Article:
¿These receptors are expressed at high levels in the T cells, which are immune-defensive killer cells,¿ Xu said. ¿When you get infected by bacteria or some other bad-guy antigens, those T cells are activated and start to fight back. T cells have been shown to be involved in atherosclerosis, but their functions in autoimmune diseases are still very complex. T cells sometimes play positive roles, sometimes negative roles. Also, the LPC ligand is elevated in atherosclerosis. During disease development, LDLs ¿ low-density lipoproteins, the bad-guy cholesterol ¿ gets into the act, when LPC levels are increased.
¿The purpose of our paper was to establish the ligand-receptor relationship. So, we used classical pharmacological and biochemical in vitro methods,¿ Xu said. ¿The first assay was for calcium mobilization. Calcium is a very important signaling molecule inside the cells. The increase or decrease of calcium levels will regulate many cellular proteins ¿ cell proliferation, for example.
¿We found,¿ she continued, ¿that the cells do not express these receptors, and do not respond to lipids. So we artificially put those receptors on the cells and stimulated them till they started to respond to lipids ¿ to give those calcium signals. This is a strong first indication that those lipids are ligands for this receptor. Other molecules won¿t do it.¿
When Cells Get A Move On
¿Then, in a second experiment,¿ Xu recounted, ¿we did a study to see how these ligands bind to the receptor. Finally, we ran a cell migration test, using a leukemic T-cell line. So we put these receptors in those T lymphocytes, and found that those cells indeed responded to them. They moved, migrated, walked the lipids. That chemoattractant effect attracted cells to walk the gradient, the concentration where they had these ligands. And those cells overexpressed their receptor.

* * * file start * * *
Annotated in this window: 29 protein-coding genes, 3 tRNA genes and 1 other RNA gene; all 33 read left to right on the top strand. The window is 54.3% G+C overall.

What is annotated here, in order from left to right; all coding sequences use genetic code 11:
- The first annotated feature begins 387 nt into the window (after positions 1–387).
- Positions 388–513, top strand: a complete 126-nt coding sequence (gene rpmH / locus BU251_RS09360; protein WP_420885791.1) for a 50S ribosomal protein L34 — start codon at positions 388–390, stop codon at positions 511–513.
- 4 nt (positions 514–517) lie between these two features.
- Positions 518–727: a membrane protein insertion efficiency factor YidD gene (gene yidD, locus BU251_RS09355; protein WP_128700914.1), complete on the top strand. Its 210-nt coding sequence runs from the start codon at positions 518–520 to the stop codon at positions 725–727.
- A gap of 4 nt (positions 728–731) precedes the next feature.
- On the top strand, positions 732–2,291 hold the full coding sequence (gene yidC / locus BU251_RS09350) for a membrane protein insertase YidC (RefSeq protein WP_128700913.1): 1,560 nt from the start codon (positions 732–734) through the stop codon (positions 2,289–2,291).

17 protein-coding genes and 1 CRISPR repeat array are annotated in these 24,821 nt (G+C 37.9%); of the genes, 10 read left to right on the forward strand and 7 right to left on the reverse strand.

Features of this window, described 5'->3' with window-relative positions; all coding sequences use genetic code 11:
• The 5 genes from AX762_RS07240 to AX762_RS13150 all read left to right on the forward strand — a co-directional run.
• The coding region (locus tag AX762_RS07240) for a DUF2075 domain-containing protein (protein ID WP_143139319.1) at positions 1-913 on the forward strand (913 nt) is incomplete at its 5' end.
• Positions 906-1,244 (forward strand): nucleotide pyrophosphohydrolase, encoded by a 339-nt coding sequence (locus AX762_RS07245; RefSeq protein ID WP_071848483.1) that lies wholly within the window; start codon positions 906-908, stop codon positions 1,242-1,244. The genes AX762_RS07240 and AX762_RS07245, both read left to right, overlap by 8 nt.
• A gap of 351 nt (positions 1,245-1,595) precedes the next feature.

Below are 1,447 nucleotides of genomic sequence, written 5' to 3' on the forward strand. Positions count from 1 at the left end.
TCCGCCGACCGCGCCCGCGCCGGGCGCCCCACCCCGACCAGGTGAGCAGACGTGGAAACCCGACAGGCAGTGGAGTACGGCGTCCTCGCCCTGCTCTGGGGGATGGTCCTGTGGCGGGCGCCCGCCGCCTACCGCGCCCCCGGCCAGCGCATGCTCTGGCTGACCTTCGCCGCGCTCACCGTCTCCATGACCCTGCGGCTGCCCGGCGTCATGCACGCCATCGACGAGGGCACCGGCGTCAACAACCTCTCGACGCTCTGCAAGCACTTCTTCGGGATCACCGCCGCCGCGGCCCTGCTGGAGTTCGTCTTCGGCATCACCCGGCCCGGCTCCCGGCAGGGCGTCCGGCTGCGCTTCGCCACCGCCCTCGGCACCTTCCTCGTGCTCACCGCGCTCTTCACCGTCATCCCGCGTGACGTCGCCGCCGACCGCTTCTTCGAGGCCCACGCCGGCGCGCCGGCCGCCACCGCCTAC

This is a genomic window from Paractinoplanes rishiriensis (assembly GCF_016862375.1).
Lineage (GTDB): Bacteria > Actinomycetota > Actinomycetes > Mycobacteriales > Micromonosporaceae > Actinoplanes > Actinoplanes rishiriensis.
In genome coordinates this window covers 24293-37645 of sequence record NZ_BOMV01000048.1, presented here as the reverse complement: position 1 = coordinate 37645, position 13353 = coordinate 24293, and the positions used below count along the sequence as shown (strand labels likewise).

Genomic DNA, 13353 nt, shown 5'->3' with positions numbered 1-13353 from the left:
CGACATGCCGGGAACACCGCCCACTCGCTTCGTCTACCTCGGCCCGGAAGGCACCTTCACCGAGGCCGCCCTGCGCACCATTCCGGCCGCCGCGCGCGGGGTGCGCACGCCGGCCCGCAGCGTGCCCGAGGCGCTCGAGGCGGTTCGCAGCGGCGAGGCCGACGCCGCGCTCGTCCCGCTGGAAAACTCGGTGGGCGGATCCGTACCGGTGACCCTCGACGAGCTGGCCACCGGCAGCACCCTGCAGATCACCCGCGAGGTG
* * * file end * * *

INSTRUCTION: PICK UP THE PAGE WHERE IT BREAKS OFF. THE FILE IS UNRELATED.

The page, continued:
¿When signaled by intracellular messengers to start migrating,¿ she said, ¿their moving direction has to be by elongation. The cells¿ motion resembles that of a snail or an inchworm.¿ She cited two motivations for migration: ¿For lymphocytes ¿ T cells, B cells ¿ on the one hand you get invading bacteria. T cells move out to kill them by immune response. On the other hand, another motive is cancer metastasis.¿
Her laboratory is now shifting its focus to extend its receptor work to malignancy. ¿We don¿t really know,¿ she observed, ¿but we believe those receptors should be involved in cancer. Partly because this G2A is a cell-cycle regulator, which means that it actually blocks a cell from going through the cell cycle to proliferate. Proliferation is one of the most important features of tumor cells. They¿ve lost control of their proliferation ¿ just go crazy. And the genes seem to have some function as a brake at a certain point. It could be called a tumor suppressor. We¿ve started to accumulate some indications that it¿s probably involved in cancer development. So that¿s the direction we want to go.¿
¿The effects of the physiologically high concentrations of LPC in body fluids and serum,¿ her paper concluded, ¿as well as possible functional redundancy with G2A receptor analogs, may determine the suitability of these GPC receptors in the treatment of disease.¿